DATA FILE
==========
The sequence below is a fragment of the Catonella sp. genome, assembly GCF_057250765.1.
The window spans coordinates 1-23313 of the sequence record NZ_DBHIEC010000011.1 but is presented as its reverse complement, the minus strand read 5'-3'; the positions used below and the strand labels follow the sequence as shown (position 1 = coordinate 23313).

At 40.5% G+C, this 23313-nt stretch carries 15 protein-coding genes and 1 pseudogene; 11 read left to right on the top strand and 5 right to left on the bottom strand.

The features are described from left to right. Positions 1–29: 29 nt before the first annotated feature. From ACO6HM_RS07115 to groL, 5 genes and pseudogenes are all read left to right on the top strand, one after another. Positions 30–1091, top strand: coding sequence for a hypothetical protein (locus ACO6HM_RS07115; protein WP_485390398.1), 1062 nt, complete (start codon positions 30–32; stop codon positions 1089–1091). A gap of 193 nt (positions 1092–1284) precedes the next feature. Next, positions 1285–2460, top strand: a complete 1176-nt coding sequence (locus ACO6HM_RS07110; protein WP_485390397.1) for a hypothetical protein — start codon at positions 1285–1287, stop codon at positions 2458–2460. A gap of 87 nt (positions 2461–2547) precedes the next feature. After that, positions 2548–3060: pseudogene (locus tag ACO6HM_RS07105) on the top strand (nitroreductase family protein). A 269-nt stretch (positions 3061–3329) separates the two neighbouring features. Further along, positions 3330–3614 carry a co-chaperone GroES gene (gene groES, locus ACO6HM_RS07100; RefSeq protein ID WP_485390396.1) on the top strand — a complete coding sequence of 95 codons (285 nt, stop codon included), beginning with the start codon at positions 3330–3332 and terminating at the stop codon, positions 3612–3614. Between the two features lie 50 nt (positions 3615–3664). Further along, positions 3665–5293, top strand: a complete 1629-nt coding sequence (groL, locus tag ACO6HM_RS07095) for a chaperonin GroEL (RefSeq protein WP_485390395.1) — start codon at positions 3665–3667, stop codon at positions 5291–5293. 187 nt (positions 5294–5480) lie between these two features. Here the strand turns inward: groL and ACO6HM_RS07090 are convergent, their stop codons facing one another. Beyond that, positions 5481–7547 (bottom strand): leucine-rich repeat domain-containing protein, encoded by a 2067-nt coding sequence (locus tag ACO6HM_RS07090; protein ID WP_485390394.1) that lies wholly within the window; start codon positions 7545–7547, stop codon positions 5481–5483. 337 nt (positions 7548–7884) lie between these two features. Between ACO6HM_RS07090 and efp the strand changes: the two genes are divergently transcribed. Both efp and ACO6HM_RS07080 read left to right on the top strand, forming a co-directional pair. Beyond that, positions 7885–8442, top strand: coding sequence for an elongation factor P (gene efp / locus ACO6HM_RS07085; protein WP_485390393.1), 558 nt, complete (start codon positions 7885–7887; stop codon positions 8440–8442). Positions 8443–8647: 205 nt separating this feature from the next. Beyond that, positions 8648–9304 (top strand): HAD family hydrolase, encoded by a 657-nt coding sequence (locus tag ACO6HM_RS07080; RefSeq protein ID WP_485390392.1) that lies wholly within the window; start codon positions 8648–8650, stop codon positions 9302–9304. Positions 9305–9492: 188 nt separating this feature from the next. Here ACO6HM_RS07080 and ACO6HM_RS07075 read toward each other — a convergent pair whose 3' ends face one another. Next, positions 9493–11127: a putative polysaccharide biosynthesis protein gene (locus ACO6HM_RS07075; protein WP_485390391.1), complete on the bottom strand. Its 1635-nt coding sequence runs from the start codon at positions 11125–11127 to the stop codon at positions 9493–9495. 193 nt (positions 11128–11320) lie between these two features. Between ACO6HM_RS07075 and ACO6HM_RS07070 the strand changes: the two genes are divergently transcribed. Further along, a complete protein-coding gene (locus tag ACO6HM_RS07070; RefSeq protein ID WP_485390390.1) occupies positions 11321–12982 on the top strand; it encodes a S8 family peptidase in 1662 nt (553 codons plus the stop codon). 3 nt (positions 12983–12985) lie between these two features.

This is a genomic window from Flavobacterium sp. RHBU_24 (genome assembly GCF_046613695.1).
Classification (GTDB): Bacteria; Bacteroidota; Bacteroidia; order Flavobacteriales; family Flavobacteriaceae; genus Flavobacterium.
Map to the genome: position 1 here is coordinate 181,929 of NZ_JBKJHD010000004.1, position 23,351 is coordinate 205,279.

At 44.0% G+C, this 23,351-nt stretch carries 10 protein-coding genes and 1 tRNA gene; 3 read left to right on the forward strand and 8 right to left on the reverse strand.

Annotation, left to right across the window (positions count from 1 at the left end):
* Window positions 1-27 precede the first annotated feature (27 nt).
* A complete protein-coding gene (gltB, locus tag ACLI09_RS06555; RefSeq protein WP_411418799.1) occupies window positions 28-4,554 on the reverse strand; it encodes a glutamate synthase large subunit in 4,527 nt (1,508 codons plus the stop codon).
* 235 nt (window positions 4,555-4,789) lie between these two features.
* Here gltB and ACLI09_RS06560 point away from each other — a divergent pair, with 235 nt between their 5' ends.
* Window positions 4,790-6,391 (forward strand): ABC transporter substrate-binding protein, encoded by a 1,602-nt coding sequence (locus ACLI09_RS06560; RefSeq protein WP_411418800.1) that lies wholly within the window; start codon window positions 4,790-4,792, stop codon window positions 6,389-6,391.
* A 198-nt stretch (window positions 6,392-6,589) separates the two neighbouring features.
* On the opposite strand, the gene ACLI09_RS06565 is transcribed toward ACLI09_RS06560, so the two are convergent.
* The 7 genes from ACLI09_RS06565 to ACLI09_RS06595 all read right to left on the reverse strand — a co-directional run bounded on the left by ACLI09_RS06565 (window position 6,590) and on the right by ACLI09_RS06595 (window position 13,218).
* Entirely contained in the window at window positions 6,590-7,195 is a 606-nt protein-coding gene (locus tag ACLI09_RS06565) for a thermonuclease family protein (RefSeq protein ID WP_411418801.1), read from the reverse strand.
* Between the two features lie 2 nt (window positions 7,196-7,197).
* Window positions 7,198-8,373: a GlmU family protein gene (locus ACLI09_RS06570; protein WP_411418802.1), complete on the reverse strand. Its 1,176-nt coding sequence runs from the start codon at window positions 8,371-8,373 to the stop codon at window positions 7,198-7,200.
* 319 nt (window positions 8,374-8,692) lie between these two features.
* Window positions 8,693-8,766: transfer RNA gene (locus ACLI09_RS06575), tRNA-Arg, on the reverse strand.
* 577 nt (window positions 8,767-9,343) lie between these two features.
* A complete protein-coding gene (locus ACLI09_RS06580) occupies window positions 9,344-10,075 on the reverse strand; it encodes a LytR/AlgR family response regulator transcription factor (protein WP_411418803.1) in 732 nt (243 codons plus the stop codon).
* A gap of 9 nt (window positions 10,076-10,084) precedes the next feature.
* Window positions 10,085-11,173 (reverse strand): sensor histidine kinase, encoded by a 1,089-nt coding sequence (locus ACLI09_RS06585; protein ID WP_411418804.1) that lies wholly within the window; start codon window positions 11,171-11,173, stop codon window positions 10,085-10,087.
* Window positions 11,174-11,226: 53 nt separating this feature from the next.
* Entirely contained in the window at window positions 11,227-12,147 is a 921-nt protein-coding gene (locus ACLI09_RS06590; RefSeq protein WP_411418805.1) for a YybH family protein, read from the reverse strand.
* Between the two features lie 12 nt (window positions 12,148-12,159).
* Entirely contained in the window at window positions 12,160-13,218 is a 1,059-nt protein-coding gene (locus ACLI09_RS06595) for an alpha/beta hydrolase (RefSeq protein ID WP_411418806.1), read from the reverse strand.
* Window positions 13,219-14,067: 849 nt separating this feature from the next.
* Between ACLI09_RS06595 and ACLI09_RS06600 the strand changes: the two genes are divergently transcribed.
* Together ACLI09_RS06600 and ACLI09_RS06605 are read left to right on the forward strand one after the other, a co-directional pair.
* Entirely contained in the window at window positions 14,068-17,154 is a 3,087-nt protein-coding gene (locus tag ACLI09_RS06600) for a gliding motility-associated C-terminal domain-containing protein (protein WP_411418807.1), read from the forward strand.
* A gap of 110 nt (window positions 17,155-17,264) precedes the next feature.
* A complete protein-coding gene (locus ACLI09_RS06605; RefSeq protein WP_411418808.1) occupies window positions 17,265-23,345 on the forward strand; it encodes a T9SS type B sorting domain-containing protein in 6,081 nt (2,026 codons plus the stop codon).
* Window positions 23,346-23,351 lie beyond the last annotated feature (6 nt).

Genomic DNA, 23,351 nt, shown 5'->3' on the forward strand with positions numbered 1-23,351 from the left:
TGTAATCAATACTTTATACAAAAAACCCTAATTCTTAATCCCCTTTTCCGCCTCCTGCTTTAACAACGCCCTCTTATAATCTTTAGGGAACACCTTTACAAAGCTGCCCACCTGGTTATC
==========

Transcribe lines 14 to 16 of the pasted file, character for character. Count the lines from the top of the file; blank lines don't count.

* Window positions 4,790-6,391 (forward strand): ABC transporter substrate-binding protein, encoded by a 1,602-nt coding sequence (locus ACLI09_RS06560; RefSeq protein WP_411418800.1) that lies wholly within the window; start codon window positions 4,790-4,792, stop codon window positions 6,389-6,391.
* A 198-nt stretch (window positions 6,392-6,589) separates the two neighbouring features.
* On the opposite strand, the gene ACLI09_RS06565 is transcribed toward ACLI09_RS06560, so the two are convergent.